Updated: Mar 18
So I got around looking to see what was the cheapest camera gear I could find online, and I stumbled upon these accent lights behind me right now lighting up the background, which adds a very versatile and cheap way to increase your production value. And that is this, the Ulanzi VL 120 RGB. A mouthful, I know. Now it might just be a knock off from the Aperture MC, but to my surprise it only costs $29.
And while you might consider, "Well why don't I just get the Aperture? Well because it costs 3x the price for just one of these, and you'd be surprised of what it can do.
Now I must state that Ulanzi didn't send us any of these lights or have any idea about me making this video, I bought them with my own cash and was truly impressed by how bright they are and how useful they can be. From adding some colour to my background here, to accent lights for product shoots, or even neat effects programmed to suit each scene you might be shooting.
Right out of the box you get the light itself, a very handy silicone diffuser, a USB-A to USB-C connector, and a hot shoe mount to go along with your camera.
On the module itself there's a ¼ inch screw mount, a brightness adjustment wheel, a Mode Wheel switch (which I'll explain in just a second), power/setting button, a Type-C port to charge up the 3100 mAh battery, and a very nice display screen at the back.
There are 3 modes programmed to suit various settings which are CCT Mode, which essentially controls BI-colour ranging from 2500K-9000K that provides a cool or warm tone. There's also RGB Mode which allows you to set 0-360 degrees of Hue Range, that also has a nice physical guide at the back so you always know which colour you plan to use. This can also be switched to HSI ONLY Mode (which stands for Hue, Saturation & Intensity) and you can range saturations depending on the colour you choose.
Lastly is Effects Mode that can be cycled through the Mode Wheel which has 20 various scenarios ranging from Cop Car, Ambulance, Fire Engine, Lightning, Fireworks, TV, Candle, Party, Faulty Bulb, Pulsing, Strobe, RGB Strobe, Paparazzi, Emergency, H/L Beam, Red Flash, Green Flash, Blue Flash, HSI Slow, and HSI Fast.
So a lot of modes to choose from for every situation you have in mind, and I must remind you that it only costs $29. So you can easily buy 3 of these and it would still cost less than $100. Now obviously the build doesn't exactly scream premium quality with a very plastic body and sides, cheap tactile buttons and it isn't magnetic nor does it come with a remote control app or wireless charging capabilities like how the Aperture MC's do.
But for budget lights to act as sort of a fill or background light, it pretty much does the job. With the ¼ inch thread, you could mount this to some light stands and have it bounce off a white wall, and you've pretty much changed up the entire mood of your set. And since it's very small and compact you could even attach it to some variable clamps you might have lying around and have it rigged in every position you can imagine. It'us also very bright I might add reaching up to 1250 LUX with a distance of 0.3m and 180 LUX at 1m.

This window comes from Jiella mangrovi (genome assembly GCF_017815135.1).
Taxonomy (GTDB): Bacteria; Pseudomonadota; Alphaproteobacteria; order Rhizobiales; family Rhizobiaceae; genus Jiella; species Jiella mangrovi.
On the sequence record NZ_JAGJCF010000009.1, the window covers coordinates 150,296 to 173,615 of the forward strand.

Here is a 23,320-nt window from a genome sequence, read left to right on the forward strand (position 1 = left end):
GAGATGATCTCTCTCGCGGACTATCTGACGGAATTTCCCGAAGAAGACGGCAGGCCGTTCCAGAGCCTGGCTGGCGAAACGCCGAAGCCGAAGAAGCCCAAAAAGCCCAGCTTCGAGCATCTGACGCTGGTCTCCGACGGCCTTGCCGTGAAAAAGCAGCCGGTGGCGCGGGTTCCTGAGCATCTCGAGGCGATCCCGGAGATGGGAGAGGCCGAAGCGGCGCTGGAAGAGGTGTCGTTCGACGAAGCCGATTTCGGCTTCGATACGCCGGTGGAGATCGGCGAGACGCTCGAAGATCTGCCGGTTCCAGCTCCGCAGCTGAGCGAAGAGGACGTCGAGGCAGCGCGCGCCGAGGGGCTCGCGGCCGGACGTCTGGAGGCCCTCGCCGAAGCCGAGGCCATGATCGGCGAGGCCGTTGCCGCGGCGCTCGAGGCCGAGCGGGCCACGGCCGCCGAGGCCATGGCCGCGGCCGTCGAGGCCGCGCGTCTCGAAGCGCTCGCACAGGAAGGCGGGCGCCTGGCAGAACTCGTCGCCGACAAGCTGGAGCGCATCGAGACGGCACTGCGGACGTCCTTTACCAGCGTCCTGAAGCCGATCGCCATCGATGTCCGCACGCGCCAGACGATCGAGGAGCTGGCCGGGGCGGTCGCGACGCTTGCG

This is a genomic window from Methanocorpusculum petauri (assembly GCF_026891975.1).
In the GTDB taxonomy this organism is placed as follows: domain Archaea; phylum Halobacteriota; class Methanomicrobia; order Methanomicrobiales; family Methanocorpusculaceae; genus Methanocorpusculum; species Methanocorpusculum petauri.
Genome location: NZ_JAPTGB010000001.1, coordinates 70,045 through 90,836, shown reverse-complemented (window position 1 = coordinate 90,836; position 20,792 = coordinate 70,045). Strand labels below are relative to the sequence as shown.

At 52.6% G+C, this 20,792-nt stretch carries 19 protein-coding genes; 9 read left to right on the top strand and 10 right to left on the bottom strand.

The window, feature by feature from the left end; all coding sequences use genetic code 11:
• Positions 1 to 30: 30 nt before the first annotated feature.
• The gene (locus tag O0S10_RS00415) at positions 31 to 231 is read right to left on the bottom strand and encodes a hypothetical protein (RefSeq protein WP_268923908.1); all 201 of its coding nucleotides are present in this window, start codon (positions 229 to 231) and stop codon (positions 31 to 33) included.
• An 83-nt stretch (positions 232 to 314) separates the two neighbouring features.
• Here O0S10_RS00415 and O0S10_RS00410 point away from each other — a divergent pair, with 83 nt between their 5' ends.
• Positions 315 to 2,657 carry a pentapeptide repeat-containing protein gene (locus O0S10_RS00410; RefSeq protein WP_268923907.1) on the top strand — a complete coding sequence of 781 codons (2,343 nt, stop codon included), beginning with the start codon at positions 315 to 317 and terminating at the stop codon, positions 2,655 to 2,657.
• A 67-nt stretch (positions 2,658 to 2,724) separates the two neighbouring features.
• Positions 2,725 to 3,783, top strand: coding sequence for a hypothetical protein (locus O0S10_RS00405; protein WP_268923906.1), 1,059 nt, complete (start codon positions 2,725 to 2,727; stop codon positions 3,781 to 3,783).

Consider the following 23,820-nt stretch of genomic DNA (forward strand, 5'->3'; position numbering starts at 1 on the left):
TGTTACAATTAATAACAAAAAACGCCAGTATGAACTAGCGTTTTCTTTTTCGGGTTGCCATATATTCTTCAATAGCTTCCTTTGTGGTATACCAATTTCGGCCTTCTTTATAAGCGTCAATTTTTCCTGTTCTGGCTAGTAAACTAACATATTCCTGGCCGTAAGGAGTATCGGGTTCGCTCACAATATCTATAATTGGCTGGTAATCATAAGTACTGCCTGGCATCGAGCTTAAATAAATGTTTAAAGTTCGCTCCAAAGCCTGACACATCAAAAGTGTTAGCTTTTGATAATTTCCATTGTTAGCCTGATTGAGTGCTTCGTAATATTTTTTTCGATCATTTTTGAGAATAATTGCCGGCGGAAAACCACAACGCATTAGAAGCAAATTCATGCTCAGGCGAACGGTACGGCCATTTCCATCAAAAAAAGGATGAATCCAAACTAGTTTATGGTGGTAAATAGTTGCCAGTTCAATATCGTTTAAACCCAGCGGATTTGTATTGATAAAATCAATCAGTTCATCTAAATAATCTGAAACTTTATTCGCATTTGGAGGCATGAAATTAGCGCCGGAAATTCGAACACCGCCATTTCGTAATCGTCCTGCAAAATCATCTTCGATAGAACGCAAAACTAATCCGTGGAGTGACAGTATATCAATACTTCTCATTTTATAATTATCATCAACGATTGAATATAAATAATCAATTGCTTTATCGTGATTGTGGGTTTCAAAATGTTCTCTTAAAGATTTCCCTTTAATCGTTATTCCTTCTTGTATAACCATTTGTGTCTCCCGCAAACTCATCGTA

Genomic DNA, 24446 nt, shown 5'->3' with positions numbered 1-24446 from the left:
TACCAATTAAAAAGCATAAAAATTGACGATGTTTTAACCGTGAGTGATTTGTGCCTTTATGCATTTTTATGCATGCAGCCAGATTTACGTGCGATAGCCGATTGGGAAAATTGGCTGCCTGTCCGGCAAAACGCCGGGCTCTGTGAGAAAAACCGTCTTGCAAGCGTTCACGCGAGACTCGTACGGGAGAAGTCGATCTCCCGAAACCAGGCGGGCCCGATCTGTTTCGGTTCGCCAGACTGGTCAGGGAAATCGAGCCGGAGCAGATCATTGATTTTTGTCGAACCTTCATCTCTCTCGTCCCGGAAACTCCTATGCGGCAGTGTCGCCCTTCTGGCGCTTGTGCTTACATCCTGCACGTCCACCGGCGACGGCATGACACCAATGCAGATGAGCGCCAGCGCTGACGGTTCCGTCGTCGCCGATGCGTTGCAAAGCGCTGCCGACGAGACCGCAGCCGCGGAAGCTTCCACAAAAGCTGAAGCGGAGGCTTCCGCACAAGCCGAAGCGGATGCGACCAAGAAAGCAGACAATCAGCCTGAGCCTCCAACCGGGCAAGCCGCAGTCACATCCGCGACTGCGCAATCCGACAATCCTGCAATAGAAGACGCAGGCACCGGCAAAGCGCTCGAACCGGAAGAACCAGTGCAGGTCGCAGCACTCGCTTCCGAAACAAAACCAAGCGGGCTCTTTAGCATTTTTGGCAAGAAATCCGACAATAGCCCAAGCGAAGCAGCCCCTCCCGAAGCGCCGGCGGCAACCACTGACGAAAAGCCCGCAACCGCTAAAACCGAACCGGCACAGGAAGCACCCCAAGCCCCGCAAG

I'm gonna switch off my key light here just for a second to show how it performs on it's own and have it bounce off my wall or even have it bounce off the soft-box I have right above me and as you can see I'm still very well exposed. Or you could even use it as a hair light to add more of a separation between yourself and the background. Add a second light, your key light and mix them altogether, you end up with a very well balanced - evenly exposed composition.
I even took the liberty to use them for a shoot I had a couple of days ago for a car detailing workshop and used them for some car interior shots, and it helped SO much in adding more detail rather than just cranking up your camera's ISO and probably ending up with noisy footage.
I also did some test shots here to create a fade-in fade-out effect of this watch, or even some HUE accent lights to add in for this dolly shot on this phone we were reviewing. Or even this shot to match the blinking lights of this DJI Mavic drone using the RGB strobe effects mode.
It managed to last about 5 hours of use (switching it on and off for different scenes) before I had to charge it up again, which states in the manual that it should get you up to 100% in 2.5 hours. So not the best in terms of battery life or charging speeds, but that's probably the tradeoff for buying cheaper lights such as these. But in my experience using it, I never had any issues with having it die on me during a shoot and 5 hours of on/off use is more than enough for real-world situations.
In short, I see myself buying a lot more of these lights and adding them to wherever I can just because of how useful they are. Now you could opt for the more expensive ones like the Aperture I mentioned earlier, but for me there's really no reason to get those knowing something like these Ulanzi VL 120's would essentially provide the same results. Aside from it lacking the remote control app or the fact it doesn't exactly have a nice name to it, I pretty much adore these lights and how simple yet cheap solutions are still a valid way to change up your production game just a step above than before.
Written by Fitri Aiyub